Cities in South Africa would do well to avoid eventual gridlock by investigating the possibilities to reduce road congestion
Ford has announced that this hip city on the Colorado River will become the company’s third launch market for self-driving vehicles: the others are Miami-Dade County and Washington DC. ”It’s easy to love Austin,” Ford says, ”for its live music, its emergence as a prominent tech hub and even its bats (the city has the largest urban bat colony in North America.}
”We’re excited to be bringing more transportation solutions to this growing city loved by visitors and residents alike.”
Austin is the fastest-growing metro in America and that has affected how Austinites commute: vehicle use in the region could double by 2040 but highway capacity will only grow by 15% so the city is looking for diverse and innovative ways to move people around.
Ford believes self-driving vehicles are important: ”As we move towards the commercial launch of our self-driving vehicle services we’re expanding our testing operations in Austin in collaboration with city and state officials.”
Ford and Austin officials believe self-driving vehicles can be part of a comprehensive mobility solution by providing wider access to transport and more efficient goods delivery.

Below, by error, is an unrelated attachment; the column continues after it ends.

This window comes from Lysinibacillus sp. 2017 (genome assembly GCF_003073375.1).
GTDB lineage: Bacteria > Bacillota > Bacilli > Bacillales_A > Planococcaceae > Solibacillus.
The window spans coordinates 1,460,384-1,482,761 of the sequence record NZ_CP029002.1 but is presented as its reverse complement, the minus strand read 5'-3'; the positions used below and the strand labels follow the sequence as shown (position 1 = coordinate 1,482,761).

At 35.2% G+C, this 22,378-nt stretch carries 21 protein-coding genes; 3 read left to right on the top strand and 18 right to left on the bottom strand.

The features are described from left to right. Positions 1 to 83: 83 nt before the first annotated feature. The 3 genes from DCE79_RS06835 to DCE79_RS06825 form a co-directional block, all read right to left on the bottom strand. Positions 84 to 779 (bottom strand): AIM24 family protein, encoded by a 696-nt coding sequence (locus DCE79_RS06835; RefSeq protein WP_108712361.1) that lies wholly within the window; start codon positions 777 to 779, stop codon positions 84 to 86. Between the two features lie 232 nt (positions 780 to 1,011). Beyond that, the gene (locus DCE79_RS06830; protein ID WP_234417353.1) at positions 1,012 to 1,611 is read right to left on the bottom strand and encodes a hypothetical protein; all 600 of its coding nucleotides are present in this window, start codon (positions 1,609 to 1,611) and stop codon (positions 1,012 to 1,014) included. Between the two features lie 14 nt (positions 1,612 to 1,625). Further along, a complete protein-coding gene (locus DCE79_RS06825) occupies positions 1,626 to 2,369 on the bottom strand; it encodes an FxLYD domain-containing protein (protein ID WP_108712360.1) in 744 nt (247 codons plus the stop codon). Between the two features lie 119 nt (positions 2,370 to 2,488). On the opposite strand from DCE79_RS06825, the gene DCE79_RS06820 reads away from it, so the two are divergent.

Texas also has ambitious plans for self-driving tech, having passed a state bill governing autonomous technology in while creating a Connected and Autonomous Vehicle Task Force for further study of self-driving vehicles. Austin already has a Smart Mobility Office.
”As Austin works towards expanding transport options our ultimate goal is to build self-driving services to complement a rich system of options.”
‘RE-THINK IS NEEDED’
Austin’s mayor, Steve Adler, reports that almost 75% of Austinites commute alone in a personal vehicle. ”This is simply unsustainable,” he warns. ”Our 20-year goal is for at least half of all commuters to take advantage of other transportation options – buses of bicycles. With our region’s population expected to double in the next 20-25 years it’s clear we need to re-think how our right-of-way is used.”
Here are a couple of reasons he puts forward for SD vehicles:
Accessibility: Self-driving vehicles can increase transportation choices.
Safety: According to national findings, 94% of crashes are related to human error. Automated vehicles have the potential to drastically reduce that statistic because machines don’t get tired and don’t drive while impaired.
”There are still challenges to be resolved,” Adler says, ”among them understanding exactly how changes to our transport system can best advance our communities. Our Smart Mobility team has been working closely with Ford and we will continue that effort to ensure this technology helps make our city better and more equitable.
”The future entry of automated vehicles to Austin will be a meaningful opportunity to address safety, equity and accessibility. We’re looking forward to seeing how test vehicles can be put to use – and to build our public services based on the foundation that Ford is building in Austin.”